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I've got this chair, whose back* can recline - but does so even with the slightest weight against it, so in practice I just can't sit straight.

*: Actually, the recline involves the back and the arms.

I'd like to make it harder to recline, and "resist" my back lean against it. I thought of using simple resistance bands and just tie each arm with a leg.

Is there a better hack? I don't care about aesthetics much.

enter image description here

Per request in comments, adding a picture of the bottom side of the seat (Picture was taken when the seat is lifted up to the back of the chair. Pardon the rough cuts):

enter image description here

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  • 1
    Hi OfirD, Welcome to Lifehacks. We hope you enjoy your time here sharing.
    – Stan
    Jul 7 at 22:48
  • Pictures of the tilting mechanism might help. Jul 8 at 15:51
  • @Weather Vane, it's not possible, I think the mechanism is placed inside that black rod below the seat, which the arms connects to.
    – OfirD
    Jul 8 at 16:17
  • What I mean is that we can't see the back, or the pivot. The picture shows the front, and the pivot concealed below the chair's seat. So you'll only get guessing from that. Imagine lying on the floor behind the chair and taking a picture forwards and upwards (or turn the chair over). Jul 8 at 16:50
  • 1
    Yes, into those gaps. Jul 8 at 21:51
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Your chair seems to be a variation of a Torsion chair, perhaps Torsion R. If the back is loose it is probably broken and in need of repair. I would not try to hack a repair for this: if you put too much weight against it, your hack could break causing sudden movement of the chair back and possibly injury. There are disassembly and repair instructions for similar chairs at https://www.ki.com/products/name/torsion-on-the-go-nesting-chair/# . Click on Project Tools & Downloads. From the documentation:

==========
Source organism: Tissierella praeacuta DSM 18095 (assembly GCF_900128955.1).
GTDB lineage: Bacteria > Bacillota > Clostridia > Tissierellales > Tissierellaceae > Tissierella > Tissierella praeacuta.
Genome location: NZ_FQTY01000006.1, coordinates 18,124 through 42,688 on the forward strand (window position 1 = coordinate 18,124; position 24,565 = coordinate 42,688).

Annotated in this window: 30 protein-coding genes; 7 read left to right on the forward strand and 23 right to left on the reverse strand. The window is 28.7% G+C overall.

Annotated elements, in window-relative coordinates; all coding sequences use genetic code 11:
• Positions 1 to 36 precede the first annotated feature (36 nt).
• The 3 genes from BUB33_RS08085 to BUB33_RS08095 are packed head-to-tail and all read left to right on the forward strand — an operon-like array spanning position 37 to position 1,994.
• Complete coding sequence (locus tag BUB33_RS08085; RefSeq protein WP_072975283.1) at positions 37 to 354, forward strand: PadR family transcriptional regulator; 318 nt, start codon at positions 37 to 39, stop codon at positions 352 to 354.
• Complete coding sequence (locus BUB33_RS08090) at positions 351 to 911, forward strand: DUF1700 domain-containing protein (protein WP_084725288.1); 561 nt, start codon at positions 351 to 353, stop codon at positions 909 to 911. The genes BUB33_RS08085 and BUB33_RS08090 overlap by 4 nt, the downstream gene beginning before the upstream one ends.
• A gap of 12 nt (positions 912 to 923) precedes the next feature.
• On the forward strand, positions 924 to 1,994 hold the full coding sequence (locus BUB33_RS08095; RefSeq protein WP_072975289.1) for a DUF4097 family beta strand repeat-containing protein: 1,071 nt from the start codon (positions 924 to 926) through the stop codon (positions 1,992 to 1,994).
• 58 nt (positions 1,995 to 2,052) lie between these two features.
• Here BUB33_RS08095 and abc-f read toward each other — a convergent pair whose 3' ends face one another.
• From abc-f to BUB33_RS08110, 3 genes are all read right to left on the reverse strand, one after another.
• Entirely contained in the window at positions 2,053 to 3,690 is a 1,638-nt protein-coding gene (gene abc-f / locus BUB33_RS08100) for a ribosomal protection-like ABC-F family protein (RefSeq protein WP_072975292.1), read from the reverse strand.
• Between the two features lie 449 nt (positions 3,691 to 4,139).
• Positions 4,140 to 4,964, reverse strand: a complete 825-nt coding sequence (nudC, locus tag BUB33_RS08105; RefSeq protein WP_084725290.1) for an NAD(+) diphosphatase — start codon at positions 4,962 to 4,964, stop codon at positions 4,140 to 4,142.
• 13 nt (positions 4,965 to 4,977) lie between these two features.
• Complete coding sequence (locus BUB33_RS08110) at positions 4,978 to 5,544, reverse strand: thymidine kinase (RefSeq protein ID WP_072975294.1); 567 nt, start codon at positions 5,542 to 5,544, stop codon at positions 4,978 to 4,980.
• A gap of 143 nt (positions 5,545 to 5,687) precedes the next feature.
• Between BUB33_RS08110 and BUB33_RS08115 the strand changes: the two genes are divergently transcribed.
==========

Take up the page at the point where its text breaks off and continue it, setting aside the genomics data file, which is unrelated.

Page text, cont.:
Torsion Mechanism

The back flex is achieved by the torsion mechanism. It consists of two flat torsion springs captured at both ends by steel bushings that are welded to the backrest supports. The torsion mechanism creates gradually increasing resistance over the full 12 degrees of back flex.

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  • That's indeed a Torsion R. I wasn't sure that it's broken as it is brand new, but now that you've mentioned it, I should maybe talk again with the store, which I already did and they told me the resistence can't be changed.
    – OfirD
    Jul 10 at 22:28
  • 1
    @OfirD try sitting in another in the store, to find out if yours is defective. Jul 10 at 23:24
  • Perhaps the leaf springs which create the resistance of the torsion bar are not installed correctly or have become misaligned over time or some other factor. Perhaps other, stiffer leaf springs can be located to replace the stock parts to suit your specific need or desire. These remedies fall into a repair or modification on the edge of a classic 'hack.'
    – Stan
    Jul 11 at 16:54

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